|Publication number||US6358427 B1|
|Application number||US 09/423,350|
|Publication date||Mar 19, 2002|
|Filing date||May 22, 1998|
|Priority date||May 23, 1997|
|Also published as||CA2291042A1, CN1140421C, CN1264341A, DE69804957D1, DE69804957T2, EP0983152A1, EP0983152B1, WO1998052773A1|
|Publication number||09423350, 423350, PCT/1998/1493, PCT/GB/1998/001493, PCT/GB/1998/01493, PCT/GB/98/001493, PCT/GB/98/01493, PCT/GB1998/001493, PCT/GB1998/01493, PCT/GB1998001493, PCT/GB199801493, PCT/GB98/001493, PCT/GB98/01493, PCT/GB98001493, PCT/GB9801493, US 6358427 B1, US 6358427B1, US-B1-6358427, US6358427 B1, US6358427B1|
|Inventors||James Gordon Charters Smith, Keith Barry Guy, Graham Ralph Powell, Michael Peter Gaukroger|
|Original Assignee||Gersan Establishment|
|Export Citation||BiBTeX, EndNote, RefMan|
|Patent Citations (30), Referenced by (6), Classifications (18), Legal Events (4)|
|External Links: USPTO, USPTO Assignment, Espacenet|
The present invention relates to a method of marking a surface of a diamond to produce a mark which is invisible to the naked eye. The mark may be any mark, but the invention is particularly though not exclusively directed to plying a information mark to the diamond. The diamond may be for instance an industrial diamond such as a wire-drawing die, though the invention is of particular interest in marking gemstone diamonds, for instance for applying a mark which is invisible to the naked eye or invisible to the eye using a ×10 loupe, when the mark can be applied to a polished facet of the gemstone without detracting from its clarity or colour grade. When a loupe is used, the visibility is assessed under the internationally accepted conditions for clarity grading, i.e. using a 10× magnifying achromatic, aplanatic loupe under normal light, this being a white diffuse light, not a spot light. The marks can be used to uniquely identify the gemstone by a serial number or as a brand or quality mark. In general, the mark should be capable of being viewed under suitable magnification and viewing conditions, and, if applied to a gemstone, should not detract from the value or appearance of the stone and should preferably not exhibit blackening.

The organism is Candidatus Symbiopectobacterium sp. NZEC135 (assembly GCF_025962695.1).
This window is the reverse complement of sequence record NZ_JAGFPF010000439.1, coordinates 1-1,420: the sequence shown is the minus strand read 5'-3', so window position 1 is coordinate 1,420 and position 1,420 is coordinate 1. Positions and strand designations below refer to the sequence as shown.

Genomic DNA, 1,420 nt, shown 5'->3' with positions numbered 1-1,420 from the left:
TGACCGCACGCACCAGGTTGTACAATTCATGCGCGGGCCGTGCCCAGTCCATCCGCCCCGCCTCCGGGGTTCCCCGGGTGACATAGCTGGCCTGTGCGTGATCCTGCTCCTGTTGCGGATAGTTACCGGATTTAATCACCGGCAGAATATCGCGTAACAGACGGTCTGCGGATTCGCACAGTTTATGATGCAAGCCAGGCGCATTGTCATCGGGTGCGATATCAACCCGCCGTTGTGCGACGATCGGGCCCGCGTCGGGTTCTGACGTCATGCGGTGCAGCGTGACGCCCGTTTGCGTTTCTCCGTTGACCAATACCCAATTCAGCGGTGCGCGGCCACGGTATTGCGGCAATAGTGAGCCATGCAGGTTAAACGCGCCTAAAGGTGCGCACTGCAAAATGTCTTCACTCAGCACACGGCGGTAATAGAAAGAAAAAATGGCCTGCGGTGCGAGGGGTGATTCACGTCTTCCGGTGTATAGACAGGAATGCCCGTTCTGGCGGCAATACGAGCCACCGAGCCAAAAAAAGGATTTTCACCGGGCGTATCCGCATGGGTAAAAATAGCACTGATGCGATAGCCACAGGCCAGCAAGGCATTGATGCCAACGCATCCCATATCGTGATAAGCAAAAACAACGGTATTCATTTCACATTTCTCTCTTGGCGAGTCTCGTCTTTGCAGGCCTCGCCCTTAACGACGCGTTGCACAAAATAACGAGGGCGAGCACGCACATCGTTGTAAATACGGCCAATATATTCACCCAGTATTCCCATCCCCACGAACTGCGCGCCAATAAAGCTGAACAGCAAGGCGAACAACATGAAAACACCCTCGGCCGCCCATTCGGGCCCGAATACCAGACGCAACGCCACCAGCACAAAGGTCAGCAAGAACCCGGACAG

U.S. Pat. No. 4 425 769 discloses marking the surface of a gemstone by depositing a photoresist resin on the surface of the gemstone, applying a photographic film to the photoresist layer, exposing the photoresist through the photographic film, developing the photoresist by etching, and then etching the surface of the gemstone by cathode bombardment with an ionised gas in a vacuum chamber. The marks applied are generally of rather poor resolution and the application of the mars takes a significant amount of time.